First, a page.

Thursday, February 24, 2011

One Fire. Many Heroes.

Last night, the house to our right looking out on the ocean burned down. We are in shock.

No one was hurt. That is the miracle in the story.

It was the wee hours of the night. Mr. Happy Vegan had fallen asleep watching television in the living room, I had fallen asleep watching television in bed. Suddenly, he burst into the bedroom screaming the house next door is on fire, call 9-1-1. Then he was gone. I was disoriented, but understood what he said. As I grabbed the phone, I ran outside onto an upstairs deck, dialing. What I saw was beyond belief. With no exaggeration, it was a raging inferno. The flames were soaring high above the tree line, and all I could hear above roaring flames was "POP POP POP" which was the sound of thick plate glass windows and doors exploding.

I ran out to the normally quiet, starlight street, now glowing bright orange, with a heavy roar of flames. Fire actually does roar, I never really knew that until last night. As I ran towards the flaming house, sparks were flying. I was calling out for Mr. Happy Vegan, where was he? I found him near the house, ready to direct the emergency crews as they arrived. Until they arrived, there was nothing we could do. Nothing. It was such a helpless feeling to stand there and watch. The heat was incredible. Within minutes, we knew the house was a total loss.

Police, fire and rescue personnel arrived. Immediate mandatory evacuation was undertaken, and all guests were evacuated from our inn. We were working to evacuate all of our animals, which was exceptionally traumatic for them, especially Angel our cockatoo, and Pink Moon (who I just posted about, remember?) Mr. Happy Vegan literally peeled Pink Moon off the ceiling of our screened breakfast veranda. I have never seen such terror in an animal. She attacked me, she attacked Mr. Happy Vegan, and ended up hanging from that ceiling (its wood, she embedded her claws on the walls & ceiling) and did not want to come down. She had no choice in the situation, we were not leaving her behind. It was a bad scene.

All the animals were secured in crates, and driven off premises. (Peri's parents secured him safely, by the way).

All this is happening, people fleeing, fear, confusion, and then there's the flip side of this story... the rescuers running into the mayhem, danger & confusion. They have a plan, as they are trained to do. Dozens of vehicles, responders both paid & volunteer were here all night long fighting the fire. Thankfully the house did not have anyone in it, but that was not known initially.... just because a house is supposedly vacant does not always mean it is.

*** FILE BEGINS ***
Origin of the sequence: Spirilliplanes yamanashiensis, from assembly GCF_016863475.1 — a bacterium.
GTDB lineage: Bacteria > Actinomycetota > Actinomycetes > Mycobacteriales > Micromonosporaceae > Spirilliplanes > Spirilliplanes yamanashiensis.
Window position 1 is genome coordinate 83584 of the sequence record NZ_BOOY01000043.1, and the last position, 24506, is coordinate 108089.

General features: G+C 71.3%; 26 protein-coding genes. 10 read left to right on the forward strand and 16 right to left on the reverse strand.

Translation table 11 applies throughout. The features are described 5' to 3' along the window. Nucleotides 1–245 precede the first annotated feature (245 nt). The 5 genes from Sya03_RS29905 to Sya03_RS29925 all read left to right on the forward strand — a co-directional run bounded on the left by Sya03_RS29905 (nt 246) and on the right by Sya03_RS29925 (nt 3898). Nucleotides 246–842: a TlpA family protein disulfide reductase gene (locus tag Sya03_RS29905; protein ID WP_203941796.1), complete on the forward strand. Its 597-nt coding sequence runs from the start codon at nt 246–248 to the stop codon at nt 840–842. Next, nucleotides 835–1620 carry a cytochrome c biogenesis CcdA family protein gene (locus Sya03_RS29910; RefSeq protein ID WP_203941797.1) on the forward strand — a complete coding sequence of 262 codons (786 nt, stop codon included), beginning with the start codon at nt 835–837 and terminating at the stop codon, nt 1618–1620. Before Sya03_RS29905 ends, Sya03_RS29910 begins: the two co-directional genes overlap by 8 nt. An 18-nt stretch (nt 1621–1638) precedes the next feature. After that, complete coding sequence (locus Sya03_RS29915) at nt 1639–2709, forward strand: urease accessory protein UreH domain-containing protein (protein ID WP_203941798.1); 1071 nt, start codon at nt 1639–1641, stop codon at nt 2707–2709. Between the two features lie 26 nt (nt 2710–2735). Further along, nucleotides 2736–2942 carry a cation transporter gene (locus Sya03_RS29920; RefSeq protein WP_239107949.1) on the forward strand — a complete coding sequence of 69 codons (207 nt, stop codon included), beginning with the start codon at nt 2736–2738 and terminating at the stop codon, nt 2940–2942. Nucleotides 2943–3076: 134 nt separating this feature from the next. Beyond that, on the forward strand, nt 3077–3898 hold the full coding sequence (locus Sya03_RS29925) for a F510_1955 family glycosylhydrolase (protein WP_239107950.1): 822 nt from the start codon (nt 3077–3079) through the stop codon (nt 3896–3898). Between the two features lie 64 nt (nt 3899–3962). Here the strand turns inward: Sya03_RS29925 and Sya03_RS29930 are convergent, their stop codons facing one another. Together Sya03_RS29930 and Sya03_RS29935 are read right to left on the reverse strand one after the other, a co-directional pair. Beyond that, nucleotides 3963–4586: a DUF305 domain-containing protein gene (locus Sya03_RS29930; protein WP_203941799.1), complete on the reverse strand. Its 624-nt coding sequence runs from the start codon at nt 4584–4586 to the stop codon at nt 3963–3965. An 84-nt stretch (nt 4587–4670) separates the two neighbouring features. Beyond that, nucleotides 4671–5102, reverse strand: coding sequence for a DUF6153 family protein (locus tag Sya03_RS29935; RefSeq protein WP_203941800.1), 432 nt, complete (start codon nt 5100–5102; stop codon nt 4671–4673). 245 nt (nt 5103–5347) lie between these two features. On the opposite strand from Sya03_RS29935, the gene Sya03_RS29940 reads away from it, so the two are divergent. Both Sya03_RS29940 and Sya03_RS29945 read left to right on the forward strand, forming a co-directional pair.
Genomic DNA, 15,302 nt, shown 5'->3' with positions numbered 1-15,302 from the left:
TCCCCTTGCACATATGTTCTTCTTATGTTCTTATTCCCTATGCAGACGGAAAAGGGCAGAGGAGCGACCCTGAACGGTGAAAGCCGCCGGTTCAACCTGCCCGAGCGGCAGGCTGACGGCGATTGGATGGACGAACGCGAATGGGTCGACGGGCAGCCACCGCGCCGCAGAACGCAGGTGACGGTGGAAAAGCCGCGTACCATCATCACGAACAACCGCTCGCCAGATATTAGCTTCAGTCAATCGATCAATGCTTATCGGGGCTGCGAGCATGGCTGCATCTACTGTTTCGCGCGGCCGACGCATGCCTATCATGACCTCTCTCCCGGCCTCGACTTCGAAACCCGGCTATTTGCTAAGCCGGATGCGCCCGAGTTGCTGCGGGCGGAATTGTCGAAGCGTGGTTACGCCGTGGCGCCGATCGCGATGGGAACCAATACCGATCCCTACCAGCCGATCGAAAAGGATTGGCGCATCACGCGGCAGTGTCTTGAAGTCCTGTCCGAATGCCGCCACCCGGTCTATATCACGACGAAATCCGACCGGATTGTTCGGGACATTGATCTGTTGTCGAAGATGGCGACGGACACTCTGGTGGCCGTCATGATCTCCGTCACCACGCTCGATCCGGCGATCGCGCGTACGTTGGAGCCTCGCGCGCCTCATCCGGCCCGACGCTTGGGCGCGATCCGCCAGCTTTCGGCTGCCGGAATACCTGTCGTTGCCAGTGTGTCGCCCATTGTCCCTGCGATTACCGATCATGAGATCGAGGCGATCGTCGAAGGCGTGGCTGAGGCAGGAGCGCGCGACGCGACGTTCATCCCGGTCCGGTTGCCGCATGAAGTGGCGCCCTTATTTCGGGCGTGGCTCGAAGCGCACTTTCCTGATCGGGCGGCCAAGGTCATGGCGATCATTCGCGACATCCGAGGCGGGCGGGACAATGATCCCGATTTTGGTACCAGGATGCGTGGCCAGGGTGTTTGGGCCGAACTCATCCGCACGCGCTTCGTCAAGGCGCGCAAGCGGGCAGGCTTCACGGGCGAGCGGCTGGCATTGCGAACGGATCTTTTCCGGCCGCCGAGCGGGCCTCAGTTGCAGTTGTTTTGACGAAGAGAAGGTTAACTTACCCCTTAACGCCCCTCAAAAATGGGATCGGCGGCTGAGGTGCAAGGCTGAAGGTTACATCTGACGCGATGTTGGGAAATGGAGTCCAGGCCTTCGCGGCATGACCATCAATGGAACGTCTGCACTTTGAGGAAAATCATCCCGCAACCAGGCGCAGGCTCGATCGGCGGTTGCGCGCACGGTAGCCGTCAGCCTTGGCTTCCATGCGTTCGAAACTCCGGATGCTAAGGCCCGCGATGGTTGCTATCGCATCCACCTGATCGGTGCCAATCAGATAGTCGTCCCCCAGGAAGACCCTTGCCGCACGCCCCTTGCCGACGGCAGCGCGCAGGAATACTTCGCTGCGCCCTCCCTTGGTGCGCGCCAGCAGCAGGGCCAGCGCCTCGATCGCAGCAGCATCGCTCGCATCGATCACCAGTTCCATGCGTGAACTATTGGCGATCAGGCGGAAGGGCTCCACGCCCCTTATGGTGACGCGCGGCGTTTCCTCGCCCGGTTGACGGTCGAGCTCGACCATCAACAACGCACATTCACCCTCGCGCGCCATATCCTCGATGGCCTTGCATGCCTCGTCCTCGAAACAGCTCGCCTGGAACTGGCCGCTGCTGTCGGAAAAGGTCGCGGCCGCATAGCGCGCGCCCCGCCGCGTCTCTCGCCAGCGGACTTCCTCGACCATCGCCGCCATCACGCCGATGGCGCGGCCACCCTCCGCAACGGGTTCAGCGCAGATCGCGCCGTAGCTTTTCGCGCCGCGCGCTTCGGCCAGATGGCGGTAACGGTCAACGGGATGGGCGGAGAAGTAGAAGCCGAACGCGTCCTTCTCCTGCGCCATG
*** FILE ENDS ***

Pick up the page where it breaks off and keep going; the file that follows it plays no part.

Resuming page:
I stood on the beach for hours last night and watched many heroes risk their lives before my eyes. There is a very big "back story" to this particular house, but its not relevant here. The person who dedicated so many hours of his life to building that house was a very private person, as so many people who come to the Keys are. I shall not disrespect his memory by making public a life so very private. But, when the house was being built long ago, often times the community came out to help, watch and talk. Community. The house brought the community together then, and decades later, the same house brought the community together again. Some of the same people who were there as it was being built were there to witness its destruction last night. These people were not here just to watch a house burn, they were here to help us. Help us evacuate our guests if needed, offer refuge for our guests if needed, assist with crating and securing animals, and offer comfort and support. Community. Its good where we are.

So, through all these things last night, many heroes spent all night long fighting a fire, protecting surrounding homes (including our own beloved Deer Run). I admit once the animals were safe, my mind shifted to "please do not let this fire spread." We are in the dry season. My mind was racing with thoughts of things in my home... precious few family mementos. Photographs. Letters. Articles of clothing that were mom's, which I still have 25 years after her passing. Not many, but still important to me. Most of what I was thinking of were things that would mean nothing to anyone else but myself and my family. Worthless items in terms of money, priceless to me in terms of replacement. A juice glass. A coffee cup. Mom's glass. Dad's cup. Dad's bottle of alcohol soaked cherries... those stupid cherries the source of decades of family jokes. "Oh please don't let this fire spread" I said over and over. Please do not let Deer Run burn. Those heroes made sure the fire didn't spread, and that Deer Run didn't burn.

Many "what if" thoughts are with us today. What if Mr. Happy Vegan had not heard the fire when he did. What if the fire spread through the dry woods to our home on one side, and the other home where people live too. If only we had heard, or seen, the fire sooner. Thoughts of our guests. Our animals. So many what ifs, and if onlys.

Because of one fire, there is great loss today. Because of many heroes there is not greater loss today. We are profoundly grateful to our community responders, they came from near and far. There are not words to express our gratitude, but we are deeply thankful.

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